Collecting together some of the best thinking about the relationship between movies and politics, this book, originally published in 1993, encourages an awareness of the political dimension of film, both for film scholars and those entering the film industry. Eight essays are grouped into four parts addressing political ideology and movie narrative, political myth in the movies, political history and movie culture, and political communication and the movies. An introductory essay, as well as prefatory remarks to each of the four parts, brings additional insight and perspective and puts the essays into context.
Preface. Introduction Part 1: Political Ideology and Movie Narrative 1. Who’s Running this Show?: Ideology, Formula and Hegemony in American Film and Television John G. Cawelti 2. Film, Politics, and Ideology: Toward a Multiperspectival Film Theory Douglas Keller Part 2: Political Myth in the Movies 3. The Prices of Power: Women’s Depictions in Film June Sochen 4. Leatherstocking in ‘Nam: Rambo, Platoon, and the American Frontier Myth Harold Schechter and Joanna G. Semeiks Part 3: Political History and Movie Culture 5. "Grief in the Limelight": Al Capone, Howard Hughes, the Hays Code and the Politics of the Unstable Text Richard Maltby 6. Designing Multi-Cultural America: Modern Movie Theatres and the Politics of Public Space 1920-1945 Lary May Part 4: Political Communication and the Movies 7. Politics and Auteurs: From Chaplin to Wajda Charles Maland 8. Political Propaganda in the Movies: A Typology Dan Nimmo. Afterword. Index. Film Index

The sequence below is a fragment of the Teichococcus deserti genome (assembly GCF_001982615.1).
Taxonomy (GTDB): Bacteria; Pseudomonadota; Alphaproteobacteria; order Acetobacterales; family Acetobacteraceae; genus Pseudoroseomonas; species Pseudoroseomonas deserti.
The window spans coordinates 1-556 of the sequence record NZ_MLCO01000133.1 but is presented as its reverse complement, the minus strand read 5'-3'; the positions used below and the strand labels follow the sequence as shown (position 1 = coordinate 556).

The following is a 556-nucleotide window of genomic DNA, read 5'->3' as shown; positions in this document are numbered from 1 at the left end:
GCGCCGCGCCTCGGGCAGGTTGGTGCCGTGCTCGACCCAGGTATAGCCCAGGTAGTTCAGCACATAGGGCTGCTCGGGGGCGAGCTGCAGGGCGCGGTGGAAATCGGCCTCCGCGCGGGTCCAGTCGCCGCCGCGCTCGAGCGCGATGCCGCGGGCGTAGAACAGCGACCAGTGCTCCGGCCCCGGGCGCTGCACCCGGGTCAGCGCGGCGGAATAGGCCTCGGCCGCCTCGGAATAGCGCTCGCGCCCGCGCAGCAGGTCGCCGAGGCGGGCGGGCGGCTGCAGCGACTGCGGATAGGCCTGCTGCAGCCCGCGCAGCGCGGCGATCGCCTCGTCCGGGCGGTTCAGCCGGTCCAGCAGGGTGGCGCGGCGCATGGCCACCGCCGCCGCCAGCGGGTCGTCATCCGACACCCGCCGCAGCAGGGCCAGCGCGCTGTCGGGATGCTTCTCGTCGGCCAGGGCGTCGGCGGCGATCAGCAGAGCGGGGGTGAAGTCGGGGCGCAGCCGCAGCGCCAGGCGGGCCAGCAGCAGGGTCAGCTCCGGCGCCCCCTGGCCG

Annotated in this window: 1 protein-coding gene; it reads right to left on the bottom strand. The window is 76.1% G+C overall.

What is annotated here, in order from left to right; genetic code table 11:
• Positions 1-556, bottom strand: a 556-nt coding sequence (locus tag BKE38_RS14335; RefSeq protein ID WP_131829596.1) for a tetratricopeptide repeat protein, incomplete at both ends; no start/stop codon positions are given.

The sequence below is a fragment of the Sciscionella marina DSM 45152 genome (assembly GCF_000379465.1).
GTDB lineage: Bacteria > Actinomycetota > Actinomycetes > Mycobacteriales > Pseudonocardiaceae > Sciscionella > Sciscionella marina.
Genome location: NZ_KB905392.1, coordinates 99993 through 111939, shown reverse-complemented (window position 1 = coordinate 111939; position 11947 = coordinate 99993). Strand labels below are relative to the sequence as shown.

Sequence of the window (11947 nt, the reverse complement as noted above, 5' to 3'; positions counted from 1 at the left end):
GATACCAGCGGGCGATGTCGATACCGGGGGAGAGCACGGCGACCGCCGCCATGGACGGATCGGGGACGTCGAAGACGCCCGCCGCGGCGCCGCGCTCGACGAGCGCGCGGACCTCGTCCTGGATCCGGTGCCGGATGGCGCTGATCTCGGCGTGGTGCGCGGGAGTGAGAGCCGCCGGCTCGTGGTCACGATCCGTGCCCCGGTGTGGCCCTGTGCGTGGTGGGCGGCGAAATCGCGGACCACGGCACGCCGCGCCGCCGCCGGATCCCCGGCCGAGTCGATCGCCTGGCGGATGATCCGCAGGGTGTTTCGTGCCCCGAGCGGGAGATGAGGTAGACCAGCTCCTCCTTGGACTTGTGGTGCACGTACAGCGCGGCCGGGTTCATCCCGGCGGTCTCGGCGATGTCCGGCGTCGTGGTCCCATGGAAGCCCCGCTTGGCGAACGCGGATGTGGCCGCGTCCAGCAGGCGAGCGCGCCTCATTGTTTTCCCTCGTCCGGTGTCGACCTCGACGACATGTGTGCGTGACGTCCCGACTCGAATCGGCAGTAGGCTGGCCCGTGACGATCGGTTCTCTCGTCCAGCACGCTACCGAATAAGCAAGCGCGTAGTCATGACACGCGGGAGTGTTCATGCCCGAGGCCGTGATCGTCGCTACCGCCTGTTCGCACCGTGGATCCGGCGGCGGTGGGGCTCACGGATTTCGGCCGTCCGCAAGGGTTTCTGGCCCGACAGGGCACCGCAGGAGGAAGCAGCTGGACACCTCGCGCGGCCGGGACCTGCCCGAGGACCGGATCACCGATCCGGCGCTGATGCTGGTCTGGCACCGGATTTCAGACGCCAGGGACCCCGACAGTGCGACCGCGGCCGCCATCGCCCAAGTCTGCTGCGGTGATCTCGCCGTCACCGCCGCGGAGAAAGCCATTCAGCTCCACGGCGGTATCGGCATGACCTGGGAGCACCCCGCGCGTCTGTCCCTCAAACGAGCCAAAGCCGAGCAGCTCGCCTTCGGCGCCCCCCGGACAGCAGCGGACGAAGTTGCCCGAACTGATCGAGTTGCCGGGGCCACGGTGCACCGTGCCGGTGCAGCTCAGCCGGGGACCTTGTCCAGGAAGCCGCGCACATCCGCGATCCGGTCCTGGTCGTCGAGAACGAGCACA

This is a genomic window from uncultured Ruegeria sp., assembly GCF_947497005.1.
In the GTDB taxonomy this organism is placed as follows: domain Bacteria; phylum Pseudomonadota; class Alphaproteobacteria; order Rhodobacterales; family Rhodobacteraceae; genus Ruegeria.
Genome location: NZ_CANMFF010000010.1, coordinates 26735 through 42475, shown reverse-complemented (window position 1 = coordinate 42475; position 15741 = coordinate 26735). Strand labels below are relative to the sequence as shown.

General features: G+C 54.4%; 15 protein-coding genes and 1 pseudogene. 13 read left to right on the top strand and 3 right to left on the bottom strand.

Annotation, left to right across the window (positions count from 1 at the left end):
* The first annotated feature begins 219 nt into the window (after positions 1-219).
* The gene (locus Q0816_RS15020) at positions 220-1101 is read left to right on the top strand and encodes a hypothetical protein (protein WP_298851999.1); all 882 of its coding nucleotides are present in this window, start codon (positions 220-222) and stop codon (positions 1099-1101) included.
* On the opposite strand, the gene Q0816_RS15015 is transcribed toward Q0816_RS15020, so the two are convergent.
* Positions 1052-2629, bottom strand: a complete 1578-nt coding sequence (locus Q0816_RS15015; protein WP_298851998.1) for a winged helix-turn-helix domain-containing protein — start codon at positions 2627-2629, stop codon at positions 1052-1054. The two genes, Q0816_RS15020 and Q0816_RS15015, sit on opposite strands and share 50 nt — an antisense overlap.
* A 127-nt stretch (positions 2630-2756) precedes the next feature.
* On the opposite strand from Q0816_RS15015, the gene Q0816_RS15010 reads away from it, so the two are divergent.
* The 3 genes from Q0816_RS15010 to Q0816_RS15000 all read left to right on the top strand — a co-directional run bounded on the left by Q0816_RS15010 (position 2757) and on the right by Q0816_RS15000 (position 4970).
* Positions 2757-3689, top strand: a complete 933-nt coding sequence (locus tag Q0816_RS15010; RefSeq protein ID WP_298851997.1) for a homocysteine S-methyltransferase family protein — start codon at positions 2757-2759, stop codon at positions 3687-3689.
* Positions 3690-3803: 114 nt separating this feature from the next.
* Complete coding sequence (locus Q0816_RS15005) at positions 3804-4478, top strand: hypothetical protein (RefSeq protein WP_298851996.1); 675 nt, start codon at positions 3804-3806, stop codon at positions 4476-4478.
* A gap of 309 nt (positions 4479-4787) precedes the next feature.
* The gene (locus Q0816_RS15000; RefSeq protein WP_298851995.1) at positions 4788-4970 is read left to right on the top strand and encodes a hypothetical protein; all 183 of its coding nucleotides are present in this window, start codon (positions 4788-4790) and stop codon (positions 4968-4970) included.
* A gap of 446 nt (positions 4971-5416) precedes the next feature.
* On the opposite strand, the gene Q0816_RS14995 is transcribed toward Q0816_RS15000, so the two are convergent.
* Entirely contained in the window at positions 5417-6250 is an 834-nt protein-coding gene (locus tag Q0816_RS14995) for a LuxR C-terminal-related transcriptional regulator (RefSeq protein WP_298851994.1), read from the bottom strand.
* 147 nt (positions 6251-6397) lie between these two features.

Reissuing works originally published between 1914 and 1996, Routledge Library Editions: Cinema offers a selection of scholarship covering the movies. Volumes range from film propaganda to the epic film genre, women in cinema to Soviet cinema, silent film to horror series, and touch on acting, screenwriting and film production among other areas making this a comprehensive collection of previously out-of-print works.